Do you have trouble getting your hooping just right? It’s too loose and the fabric shifts or it’s too tight and when it’s done it shows puckering. I used to have that problem too. I almost gave up embroidery because I couldn’t “master” the hoop. So I spent two weeks doing a “study of the hoop”. And this is what I came up with.
Hoop Calibration and Fabric Prep
Hoop calibration is a method of pre-setting your hoop for the stabilizer and fabric combination that you will be using in your project. Even if your project is a one-time job, it is well worth the time to “calibrate” your hoop. And here is how to do it. You’ll need the hoop you plan to use, along with a stabilizer cut to size – recommended a 1” excess around all 4 sides – and the fabric for your project – if this is a test use the same or like fabric as your project. Open your hoop so that it is loose and easy to fit the fabric and stabilizer. Lay the bottom hoop onto a flat and firm surface. Lay the stabilizer and fabric over the bottom hoop – it doesn’t have to lay in perfect but should be flat and smooth-ish. Apply the upper hoop in its place and press to seat it. Now turn the thumb screw to tighten the bottom hoop to your sandwich of stabilizer, fabric, and upper hoop. Make it firm – firm enough that when you tug on the fabric it doesn’t pull out of place. Once this is set – turn the screw back 1.5 turns. This should loosen the hoop enough to “pop” the fabric and stabilizer free of the hoops. From here and until you finish with this fabric stabilizer combination do not turn that thumb screw more than 1.5 turns to loosen or 1.5 turns to tighten. If you do you will have to start over. Set the hoops aside – it’s now time for fabric preparation.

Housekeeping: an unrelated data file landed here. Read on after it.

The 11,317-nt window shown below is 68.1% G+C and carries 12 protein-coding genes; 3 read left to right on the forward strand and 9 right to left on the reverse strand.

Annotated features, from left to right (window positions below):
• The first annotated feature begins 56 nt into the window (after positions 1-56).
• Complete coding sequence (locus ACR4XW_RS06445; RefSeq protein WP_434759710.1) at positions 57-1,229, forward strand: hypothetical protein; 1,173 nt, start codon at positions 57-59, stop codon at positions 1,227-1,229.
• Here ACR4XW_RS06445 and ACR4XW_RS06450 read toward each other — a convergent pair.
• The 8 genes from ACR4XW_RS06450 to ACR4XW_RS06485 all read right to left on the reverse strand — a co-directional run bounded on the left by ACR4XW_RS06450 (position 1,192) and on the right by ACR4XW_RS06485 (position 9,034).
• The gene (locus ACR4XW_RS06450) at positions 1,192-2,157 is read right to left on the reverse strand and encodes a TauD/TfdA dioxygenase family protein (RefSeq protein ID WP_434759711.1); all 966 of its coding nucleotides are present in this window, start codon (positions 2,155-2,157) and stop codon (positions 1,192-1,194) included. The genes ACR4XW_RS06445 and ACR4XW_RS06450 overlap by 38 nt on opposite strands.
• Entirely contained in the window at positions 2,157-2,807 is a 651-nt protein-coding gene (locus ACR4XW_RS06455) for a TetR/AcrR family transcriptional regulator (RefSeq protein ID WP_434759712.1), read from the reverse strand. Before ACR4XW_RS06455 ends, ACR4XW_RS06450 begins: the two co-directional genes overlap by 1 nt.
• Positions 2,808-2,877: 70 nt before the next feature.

Fabric Prep is a method to prepare your fabric for embroidery stitching. You will need a spray starch and a home iron set to the recommended heat setting for your project fabric, and a pressing surface such as an ironing board. Preheat your iron to the necessary heat setting and while it is heating spray your fabric with the starch – you do not need to saturate the fabric with the spray but enough to cover the fabric area to be hooped and stitched. While your iron is still heating your starch is soaking into the fibers of the fabric – this is good, it will prevent starch from burning and flaking. When the iron is ready press your fabric from the center out.
NOTE: Pressing is different from Ironing. To press is to lift the iron plate off the fabric and set it down again in a new place. Ironing is the action of rubbing the iron plate across the fabric back and forth – Be careful not to iron – ironing will also stretch your fabric and distort it. And when it relaxes again – un-stretch – it will show puckers.
If you are going to use a fusible stabilizer this is the time to fuse it to the fabric back – If you are using a light spray of fabric adhesive – spray your stabilizer and apply it to the back side of the fabric making sure to smooth center out and not stretch the fabric.
Time to hoop! Bring your previously set aside calibrated hoops to your firm flat surface. Place the bottom hoop down, lay in your fabric stabilizer combination – carefully – over the bottom hoop, and place your upper hoop over the two. Carefully press the hoops in place using the heels of your hands at the bottom of the hoop set and working the pressure upward to the top of the hoop. You will need to apply pressure to make this happen. Tighten your hoops by turning the thumb screw for 1.5 turns. Turn your hoops over and test for tautness. You can do this by making a “snowplow” of your first three fingers. Hold them together and it will look like a V plow – place your fingers at the bottom of the fabric hoop and using only a light pressure – “plow” your fingers to the top of the fabric in the hoop. If your fingers push the fabric forward – you will need to start over. Hooping takes practice – don’t give up if you have to do it again and again. Once you have mastered hooping any issues of pucker or registration issues will be virtually gone.